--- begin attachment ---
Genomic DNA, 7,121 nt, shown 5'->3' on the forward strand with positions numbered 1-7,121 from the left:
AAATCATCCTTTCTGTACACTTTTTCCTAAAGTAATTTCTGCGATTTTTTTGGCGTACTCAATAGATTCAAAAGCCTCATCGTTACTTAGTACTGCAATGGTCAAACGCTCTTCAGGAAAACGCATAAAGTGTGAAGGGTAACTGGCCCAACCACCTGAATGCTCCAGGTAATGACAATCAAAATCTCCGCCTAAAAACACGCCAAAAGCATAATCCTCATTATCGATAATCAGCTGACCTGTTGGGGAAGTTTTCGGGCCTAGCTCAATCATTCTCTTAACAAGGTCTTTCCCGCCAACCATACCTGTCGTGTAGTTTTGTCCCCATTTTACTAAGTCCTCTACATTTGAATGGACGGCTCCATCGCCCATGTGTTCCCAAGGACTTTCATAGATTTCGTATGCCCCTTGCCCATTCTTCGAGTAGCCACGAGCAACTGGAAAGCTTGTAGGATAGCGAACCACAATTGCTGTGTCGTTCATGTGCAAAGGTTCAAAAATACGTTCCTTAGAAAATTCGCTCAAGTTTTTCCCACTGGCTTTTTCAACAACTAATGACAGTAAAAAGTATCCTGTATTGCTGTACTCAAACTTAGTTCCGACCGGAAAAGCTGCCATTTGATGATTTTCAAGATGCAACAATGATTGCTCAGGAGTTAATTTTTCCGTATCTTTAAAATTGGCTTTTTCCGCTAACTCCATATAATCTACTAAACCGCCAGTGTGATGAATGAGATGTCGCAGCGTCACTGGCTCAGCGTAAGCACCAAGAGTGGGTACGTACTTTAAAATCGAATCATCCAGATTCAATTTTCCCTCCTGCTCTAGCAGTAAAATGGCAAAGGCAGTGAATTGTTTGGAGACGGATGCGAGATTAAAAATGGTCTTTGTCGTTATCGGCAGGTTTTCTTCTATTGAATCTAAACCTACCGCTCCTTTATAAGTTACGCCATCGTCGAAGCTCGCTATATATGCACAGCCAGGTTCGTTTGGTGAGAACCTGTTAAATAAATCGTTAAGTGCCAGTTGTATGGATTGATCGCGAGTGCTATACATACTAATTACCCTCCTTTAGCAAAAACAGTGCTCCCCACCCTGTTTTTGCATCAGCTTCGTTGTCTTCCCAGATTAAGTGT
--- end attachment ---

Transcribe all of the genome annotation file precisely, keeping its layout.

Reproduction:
Genomic DNA, 7,121 nt, shown 5'->3' on the forward strand with positions numbered 1-7,121 from the left:
AAATCATCCTTTCTGTACACTTTTTCCTAAAGTAATTTCTGCGATTTTTTTGGCGTACTCAATAGATTCAAAAGCCTCATCGTTACTTAGTACTGCAATGGTCAAACGCTCTTCAGGAAAACGCATAAAGTGTGAAGGGTAACTGGCCCAACCACCTGAATGCTCCAGGTAATGACAATCAAAATCTCCGCCTAAAAACACGCCAAAAGCATAATCCTCATTATCGATAATCAGCTGACCTGTTGGGGAAGTTTTCGGGCCTAGCTCAATCATTCTCTTAACAAGGTCTTTCCCGCCAACCATACCTGTCGTGTAGTTTTGTCCCCATTTTACTAAGTCCTCTACATTTGAATGGACGGCTCCATCGCCCATGTGTTCCCAAGGACTTTCATAGATTTCGTATGCCCCTTGCCCATTCTTCGAGTAGCCACGAGCAACTGGAAAGCTTGTAGGATAGCGAACCACAATTGCTGTGTCGTTCATGTGCAAAGGTTCAAAAATACGTTCCTTAGAAAATTCGCTCAAGTTTTTCCCACTGGCTTTTTCAACAACTAATGACAGTAAAAAGTATCCTGTATTGCTGTACTCAAACTTAGTTCCGACCGGAAAAGCTGCCATTTGATGATTTTCAAGATGCAACAATGATTGCTCAGGAGTTAATTTTTCCGTATCTTTAAAATTGGCTTTTTCCGCTAACTCCATATAATCTACTAAACCGCCAGTGTGATGAATGAGATGTCGCAGCGTCACTGGCTCAGCGTAAGCACCAAGAGTGGGTACGTACTTTAAAATCGAATCATCCAGATTCAATTTTCCCTCCTGCTCTAGCAGTAAAATGGCAAAGGCAGTGAATTGTTTGGAGACGGATGCGAGATTAAAAATGGTCTTTGTCGTTATCGGCAGGTTTTCTTCTATTGAATCTAAACCTACCGCTCCTTTATAAGTTACGCCATCGTCGAAGCTCGCTATATATGCACAGCCAGGTTCGTTTGGTGAGAACCTGTTAAATAAATCGTTAAGTGCCAGTTGTATGGATTGATCGCGAGTGCTATACATACTAATTACCCTCCTTTAGCAAAAACAGTGCTCCCCACCCTGTTTTTGCATCAGCTTCGTTGTCTTCCCAGATTAAGTGT